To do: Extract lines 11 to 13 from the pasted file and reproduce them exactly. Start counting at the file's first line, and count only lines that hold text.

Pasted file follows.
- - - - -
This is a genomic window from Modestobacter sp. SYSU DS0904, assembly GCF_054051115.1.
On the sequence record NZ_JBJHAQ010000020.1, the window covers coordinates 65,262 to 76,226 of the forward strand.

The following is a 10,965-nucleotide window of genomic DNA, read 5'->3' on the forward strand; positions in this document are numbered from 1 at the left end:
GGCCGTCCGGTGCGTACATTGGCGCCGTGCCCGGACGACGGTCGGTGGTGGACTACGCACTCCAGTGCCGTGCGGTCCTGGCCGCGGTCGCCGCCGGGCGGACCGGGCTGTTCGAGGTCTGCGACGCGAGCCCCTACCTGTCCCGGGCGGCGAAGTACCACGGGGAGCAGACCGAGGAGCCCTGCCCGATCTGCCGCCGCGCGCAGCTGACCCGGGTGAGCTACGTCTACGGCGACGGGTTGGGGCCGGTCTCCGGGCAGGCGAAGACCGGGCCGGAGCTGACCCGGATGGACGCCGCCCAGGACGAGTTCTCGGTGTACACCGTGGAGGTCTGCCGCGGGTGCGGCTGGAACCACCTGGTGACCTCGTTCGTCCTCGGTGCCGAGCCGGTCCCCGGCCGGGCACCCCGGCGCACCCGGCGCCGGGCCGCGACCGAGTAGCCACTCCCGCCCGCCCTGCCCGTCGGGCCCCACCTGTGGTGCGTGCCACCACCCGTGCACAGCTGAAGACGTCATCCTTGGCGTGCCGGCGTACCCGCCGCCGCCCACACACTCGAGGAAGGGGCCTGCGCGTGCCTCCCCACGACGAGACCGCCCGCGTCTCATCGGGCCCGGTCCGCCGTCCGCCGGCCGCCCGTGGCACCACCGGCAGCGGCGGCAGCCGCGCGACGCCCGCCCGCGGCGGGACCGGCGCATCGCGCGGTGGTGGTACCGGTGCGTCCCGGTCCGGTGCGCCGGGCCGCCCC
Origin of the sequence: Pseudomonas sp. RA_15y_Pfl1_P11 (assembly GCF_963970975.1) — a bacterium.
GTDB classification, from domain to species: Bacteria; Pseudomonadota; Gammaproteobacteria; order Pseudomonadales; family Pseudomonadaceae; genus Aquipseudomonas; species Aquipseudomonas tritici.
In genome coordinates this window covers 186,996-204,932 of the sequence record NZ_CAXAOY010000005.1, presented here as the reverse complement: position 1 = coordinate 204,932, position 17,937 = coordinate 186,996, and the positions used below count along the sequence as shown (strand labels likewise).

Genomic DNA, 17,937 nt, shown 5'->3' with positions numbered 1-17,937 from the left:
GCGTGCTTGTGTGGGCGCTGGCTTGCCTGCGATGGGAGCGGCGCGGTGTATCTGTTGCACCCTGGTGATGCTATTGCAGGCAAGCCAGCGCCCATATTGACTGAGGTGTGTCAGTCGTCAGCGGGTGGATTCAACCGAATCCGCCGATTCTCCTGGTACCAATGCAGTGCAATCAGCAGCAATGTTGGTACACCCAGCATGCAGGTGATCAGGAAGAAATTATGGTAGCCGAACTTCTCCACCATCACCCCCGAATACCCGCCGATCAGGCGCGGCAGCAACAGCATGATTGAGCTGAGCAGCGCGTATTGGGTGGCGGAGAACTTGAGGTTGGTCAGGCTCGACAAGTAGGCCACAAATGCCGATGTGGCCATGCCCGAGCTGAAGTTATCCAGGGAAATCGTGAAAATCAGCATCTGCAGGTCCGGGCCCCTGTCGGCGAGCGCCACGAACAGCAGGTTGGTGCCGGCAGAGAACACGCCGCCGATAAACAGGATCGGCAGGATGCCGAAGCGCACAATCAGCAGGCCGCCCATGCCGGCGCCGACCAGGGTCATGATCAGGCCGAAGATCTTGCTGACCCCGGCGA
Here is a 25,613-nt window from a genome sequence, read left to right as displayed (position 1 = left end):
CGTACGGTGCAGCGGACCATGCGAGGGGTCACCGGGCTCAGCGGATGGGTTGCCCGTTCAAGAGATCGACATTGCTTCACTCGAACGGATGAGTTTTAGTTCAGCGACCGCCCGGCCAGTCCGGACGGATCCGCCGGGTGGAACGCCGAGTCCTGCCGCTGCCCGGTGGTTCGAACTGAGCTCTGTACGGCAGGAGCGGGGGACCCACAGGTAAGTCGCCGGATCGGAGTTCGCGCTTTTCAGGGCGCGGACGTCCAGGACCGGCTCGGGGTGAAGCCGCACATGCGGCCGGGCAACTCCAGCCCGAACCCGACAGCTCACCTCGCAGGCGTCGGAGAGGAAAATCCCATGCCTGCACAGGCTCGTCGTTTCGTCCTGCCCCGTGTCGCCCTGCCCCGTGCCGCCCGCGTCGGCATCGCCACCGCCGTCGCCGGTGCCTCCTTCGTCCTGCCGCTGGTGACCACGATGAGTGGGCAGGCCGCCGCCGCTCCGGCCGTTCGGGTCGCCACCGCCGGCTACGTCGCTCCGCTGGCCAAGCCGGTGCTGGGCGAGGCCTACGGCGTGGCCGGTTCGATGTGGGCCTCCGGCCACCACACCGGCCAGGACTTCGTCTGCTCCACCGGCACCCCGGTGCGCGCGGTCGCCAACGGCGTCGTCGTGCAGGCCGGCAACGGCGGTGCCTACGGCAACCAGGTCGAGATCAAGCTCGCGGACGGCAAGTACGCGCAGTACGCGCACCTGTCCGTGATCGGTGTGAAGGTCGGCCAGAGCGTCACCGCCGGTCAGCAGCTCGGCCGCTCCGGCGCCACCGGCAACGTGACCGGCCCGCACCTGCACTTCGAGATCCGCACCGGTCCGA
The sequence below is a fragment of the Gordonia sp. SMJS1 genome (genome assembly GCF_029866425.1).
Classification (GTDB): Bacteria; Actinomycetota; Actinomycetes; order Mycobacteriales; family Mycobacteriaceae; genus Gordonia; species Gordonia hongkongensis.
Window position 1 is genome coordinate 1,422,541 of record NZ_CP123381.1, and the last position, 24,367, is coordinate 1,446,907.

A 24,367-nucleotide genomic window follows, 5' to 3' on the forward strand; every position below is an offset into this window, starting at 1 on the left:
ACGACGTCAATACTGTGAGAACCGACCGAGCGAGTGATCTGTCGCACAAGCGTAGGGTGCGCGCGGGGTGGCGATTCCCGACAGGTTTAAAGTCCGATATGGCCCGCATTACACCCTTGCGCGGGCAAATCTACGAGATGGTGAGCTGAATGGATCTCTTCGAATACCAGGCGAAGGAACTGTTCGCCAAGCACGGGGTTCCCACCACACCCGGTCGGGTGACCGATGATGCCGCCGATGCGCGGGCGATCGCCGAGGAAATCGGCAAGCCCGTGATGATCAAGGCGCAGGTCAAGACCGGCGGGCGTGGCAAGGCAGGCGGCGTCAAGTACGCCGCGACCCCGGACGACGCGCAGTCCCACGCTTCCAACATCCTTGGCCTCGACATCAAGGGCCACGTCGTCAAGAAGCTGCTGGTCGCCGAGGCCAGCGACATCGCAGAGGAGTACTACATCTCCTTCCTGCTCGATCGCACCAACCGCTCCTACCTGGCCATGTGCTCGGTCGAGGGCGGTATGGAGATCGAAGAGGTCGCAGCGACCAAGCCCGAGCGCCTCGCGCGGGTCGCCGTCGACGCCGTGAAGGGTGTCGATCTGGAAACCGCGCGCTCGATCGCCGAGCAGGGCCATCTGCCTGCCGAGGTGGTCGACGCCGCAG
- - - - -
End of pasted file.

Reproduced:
CGTACGGTGCAGCGGACCATGCGAGGGGTCACCGGGCTCAGCGGATGGGTTGCCCGTTCAAGAGATCGACATTGCTTCACTCGAACGGATGAGTTTTAGTTCAGCGACCGCCCGGCCAGTCCGGACGGATCCGCCGGGTGGAACGCCGAGTCCTGCCGCTGCCCGGTGGTTCGAACTGAGCTCTGTACGGCAGGAGCGGGGGACCCACAGGTAAGTCGCCGGATCGGAGTTCGCGCTTTTCAGGGCGCGGACGTCCAGGACCGGCTCGGGGTGAAGCCGCACATGCGGCCGGGCAACTCCAGCCCGAACCCGACAGCTCACCTCGCAGGCGTCGGAGAGGAAAATCCCATGCCTGCACAGGCTCGTCGTTTCGTCCTGCCCCGTGTCGCCCTGCCCCGTGCCGCCCGCGTCGGCATCGCCACCGCCGTCGCCGGTGCCTCCTTCGTCCTGCCGCTGGTGACCACGATGAGTGGGCAGGCCGCCGCCGCTCCGGCCGTTCGGGTCGCCACCGCCGGCTACGTCGCTCCGCTGGCCAAGCCGGTGCTGGGCGAGGCCTACGGCGTGGCCGGTTCGATGTGGGCCTCCGGCCACCACACCGGCCAGGACTTCGTCTGCTCCACCGGCACCCCGGTGCGCGCGGTCGCCAACGGCGTCGTCGTGCAGGCCGGCAACGGCGGTGCCTACGGCAACCAGGTCGAGATCAAGCTCGCGGACGGCAAGTACGCGCAGTACGCGCACCTGTCCGTGATCGGTGTGAAGGTCGGCCAGAGCGTCACCGCCGGTCAGCAGCTCGGCCGCTCCGGCGCCACCGGCAACGTGACCGGCCCGCACCTGCACTTCGAGATCCGCACCGGTCCGA
The sequence below is a fragment of the Gordonia sp. SMJS1 genome (genome assembly GCF_029866425.1).
Classification (GTDB): Bacteria; Actinomycetota; Actinomycetes; order Mycobacteriales; family Mycobacteriaceae; genus Gordonia; species Gordonia hongkongensis.